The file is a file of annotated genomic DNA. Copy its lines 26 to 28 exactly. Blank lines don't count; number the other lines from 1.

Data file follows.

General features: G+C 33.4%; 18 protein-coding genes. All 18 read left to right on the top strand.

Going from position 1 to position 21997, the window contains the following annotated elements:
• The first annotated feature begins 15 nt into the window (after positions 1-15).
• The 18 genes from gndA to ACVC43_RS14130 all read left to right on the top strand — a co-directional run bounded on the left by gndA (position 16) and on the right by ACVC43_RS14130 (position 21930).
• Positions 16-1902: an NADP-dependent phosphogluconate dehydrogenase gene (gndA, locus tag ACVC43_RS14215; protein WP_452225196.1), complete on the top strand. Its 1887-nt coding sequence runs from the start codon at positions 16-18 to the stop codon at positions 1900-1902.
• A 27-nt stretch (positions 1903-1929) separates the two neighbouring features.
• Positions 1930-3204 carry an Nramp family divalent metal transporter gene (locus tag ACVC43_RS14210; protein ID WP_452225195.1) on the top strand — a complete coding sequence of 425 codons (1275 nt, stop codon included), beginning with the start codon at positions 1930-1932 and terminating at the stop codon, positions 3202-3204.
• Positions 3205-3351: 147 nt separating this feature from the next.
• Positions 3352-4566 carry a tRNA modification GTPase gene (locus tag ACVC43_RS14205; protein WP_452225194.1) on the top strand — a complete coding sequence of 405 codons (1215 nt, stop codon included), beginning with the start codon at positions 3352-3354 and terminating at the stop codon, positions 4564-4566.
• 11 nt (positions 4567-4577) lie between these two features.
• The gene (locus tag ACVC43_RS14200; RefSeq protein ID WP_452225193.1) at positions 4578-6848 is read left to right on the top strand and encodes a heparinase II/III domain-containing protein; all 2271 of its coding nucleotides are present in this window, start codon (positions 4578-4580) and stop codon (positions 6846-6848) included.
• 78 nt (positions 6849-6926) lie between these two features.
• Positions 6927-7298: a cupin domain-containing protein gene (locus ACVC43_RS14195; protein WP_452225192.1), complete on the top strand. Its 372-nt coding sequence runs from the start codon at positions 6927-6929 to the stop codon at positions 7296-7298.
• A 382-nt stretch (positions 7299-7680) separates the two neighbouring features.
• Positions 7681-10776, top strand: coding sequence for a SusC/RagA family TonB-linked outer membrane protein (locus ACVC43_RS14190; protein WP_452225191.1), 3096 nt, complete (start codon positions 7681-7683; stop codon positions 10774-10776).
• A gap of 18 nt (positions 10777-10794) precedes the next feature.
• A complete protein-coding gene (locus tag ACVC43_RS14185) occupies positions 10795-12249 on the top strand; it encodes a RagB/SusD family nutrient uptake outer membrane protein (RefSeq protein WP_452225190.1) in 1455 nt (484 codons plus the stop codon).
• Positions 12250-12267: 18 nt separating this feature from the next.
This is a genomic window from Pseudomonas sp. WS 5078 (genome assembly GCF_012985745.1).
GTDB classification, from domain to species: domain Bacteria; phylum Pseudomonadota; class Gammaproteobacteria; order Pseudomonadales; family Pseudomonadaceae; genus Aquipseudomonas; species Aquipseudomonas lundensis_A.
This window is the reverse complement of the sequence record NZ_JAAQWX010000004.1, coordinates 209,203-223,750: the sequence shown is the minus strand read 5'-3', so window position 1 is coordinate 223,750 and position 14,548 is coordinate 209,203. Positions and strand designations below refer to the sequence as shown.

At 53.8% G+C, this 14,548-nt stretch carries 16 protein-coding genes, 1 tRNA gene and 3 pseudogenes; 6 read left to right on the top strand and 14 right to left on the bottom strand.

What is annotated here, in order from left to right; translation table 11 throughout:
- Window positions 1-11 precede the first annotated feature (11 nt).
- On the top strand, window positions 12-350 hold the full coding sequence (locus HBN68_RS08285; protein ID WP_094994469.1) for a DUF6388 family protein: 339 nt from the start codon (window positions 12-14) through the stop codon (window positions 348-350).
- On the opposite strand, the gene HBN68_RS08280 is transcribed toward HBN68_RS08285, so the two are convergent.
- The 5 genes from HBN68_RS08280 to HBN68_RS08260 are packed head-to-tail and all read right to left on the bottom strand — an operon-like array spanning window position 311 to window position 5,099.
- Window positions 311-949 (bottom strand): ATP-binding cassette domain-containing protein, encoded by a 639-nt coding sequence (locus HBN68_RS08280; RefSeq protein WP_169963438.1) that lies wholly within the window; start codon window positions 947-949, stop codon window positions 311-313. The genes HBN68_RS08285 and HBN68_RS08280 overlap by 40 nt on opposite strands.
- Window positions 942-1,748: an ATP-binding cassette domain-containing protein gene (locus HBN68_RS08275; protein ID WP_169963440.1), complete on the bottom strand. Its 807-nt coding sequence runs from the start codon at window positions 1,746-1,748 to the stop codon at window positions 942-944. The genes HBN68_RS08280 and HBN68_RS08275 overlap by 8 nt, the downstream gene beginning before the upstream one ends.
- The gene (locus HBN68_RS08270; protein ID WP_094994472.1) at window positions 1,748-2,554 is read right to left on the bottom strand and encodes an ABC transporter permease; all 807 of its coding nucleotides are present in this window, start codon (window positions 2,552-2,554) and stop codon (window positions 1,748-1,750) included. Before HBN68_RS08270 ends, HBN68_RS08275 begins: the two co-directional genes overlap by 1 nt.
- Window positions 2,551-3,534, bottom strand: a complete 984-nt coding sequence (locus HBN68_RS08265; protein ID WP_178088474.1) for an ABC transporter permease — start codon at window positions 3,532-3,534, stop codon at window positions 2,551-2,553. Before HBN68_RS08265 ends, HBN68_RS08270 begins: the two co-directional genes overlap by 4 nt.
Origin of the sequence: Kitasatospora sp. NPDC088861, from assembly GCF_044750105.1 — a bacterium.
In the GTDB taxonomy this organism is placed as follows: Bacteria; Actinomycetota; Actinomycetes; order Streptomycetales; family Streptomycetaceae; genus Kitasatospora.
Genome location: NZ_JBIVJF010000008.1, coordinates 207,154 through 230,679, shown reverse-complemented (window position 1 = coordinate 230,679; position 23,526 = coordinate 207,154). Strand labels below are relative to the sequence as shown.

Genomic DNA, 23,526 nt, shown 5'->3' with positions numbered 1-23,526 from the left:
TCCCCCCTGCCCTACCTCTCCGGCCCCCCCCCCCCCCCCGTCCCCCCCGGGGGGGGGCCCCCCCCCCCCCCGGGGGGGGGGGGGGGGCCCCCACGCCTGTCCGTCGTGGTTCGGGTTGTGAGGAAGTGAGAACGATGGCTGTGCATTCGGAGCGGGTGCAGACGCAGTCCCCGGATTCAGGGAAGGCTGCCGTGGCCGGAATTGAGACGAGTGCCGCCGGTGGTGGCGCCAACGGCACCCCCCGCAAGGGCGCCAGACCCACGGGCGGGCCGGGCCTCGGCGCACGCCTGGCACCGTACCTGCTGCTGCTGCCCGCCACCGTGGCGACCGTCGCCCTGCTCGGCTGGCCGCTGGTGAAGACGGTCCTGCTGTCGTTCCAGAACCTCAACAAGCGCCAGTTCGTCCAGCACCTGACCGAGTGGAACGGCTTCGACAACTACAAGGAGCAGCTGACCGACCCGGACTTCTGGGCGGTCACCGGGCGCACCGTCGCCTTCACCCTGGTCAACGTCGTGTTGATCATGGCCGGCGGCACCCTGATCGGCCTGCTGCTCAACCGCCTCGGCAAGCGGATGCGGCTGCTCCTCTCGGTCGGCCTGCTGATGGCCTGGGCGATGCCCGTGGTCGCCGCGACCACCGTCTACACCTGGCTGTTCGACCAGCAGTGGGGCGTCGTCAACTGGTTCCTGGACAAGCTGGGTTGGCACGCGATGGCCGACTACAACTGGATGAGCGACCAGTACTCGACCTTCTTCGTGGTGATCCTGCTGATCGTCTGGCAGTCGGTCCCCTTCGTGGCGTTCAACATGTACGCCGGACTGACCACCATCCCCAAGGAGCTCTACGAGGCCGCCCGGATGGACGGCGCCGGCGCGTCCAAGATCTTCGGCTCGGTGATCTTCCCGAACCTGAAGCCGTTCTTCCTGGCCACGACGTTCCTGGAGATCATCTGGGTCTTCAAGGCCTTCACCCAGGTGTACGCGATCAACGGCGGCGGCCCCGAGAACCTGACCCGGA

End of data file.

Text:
- On the opposite strand, the gene HBN68_RS08280 is transcribed toward HBN68_RS08285, so the two are convergent.
- The 5 genes from HBN68_RS08280 to HBN68_RS08260 are packed head-to-tail and all read right to left on the bottom strand — an operon-like array spanning window position 311 to window position 5,099.
- Window positions 311-949 (bottom strand): ATP-binding cassette domain-containing protein, encoded by a 639-nt coding sequence (locus HBN68_RS08280; RefSeq protein WP_169963438.1) that lies wholly within the window; start codon window positions 947-949, stop codon window positions 311-313. The genes HBN68_RS08285 and HBN68_RS08280 overlap by 40 nt on opposite strands.